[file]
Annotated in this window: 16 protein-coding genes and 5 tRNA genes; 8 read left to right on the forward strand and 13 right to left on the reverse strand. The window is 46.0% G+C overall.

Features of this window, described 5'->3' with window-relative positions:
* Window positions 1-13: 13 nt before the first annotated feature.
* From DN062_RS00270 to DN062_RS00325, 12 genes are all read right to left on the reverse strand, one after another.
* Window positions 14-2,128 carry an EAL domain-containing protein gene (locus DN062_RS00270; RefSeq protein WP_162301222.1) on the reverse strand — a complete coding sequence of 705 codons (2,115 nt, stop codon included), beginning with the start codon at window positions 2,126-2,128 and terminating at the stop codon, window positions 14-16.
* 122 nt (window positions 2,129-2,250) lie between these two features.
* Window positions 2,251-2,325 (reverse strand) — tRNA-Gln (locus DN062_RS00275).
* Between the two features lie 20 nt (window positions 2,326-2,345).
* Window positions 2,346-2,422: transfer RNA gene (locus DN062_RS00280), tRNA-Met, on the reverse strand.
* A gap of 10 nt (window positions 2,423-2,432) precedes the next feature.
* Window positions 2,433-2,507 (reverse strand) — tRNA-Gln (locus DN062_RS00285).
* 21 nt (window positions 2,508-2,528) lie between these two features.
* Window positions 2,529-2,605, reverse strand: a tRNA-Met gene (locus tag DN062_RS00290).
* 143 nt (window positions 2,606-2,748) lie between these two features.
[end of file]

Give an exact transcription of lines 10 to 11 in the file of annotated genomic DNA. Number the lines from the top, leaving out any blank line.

* A gap of 10 nt (window positions 2,423-2,432) precedes the next feature.
* Window positions 2,433-2,507 (reverse strand) — tRNA-Gln (locus DN062_RS00285).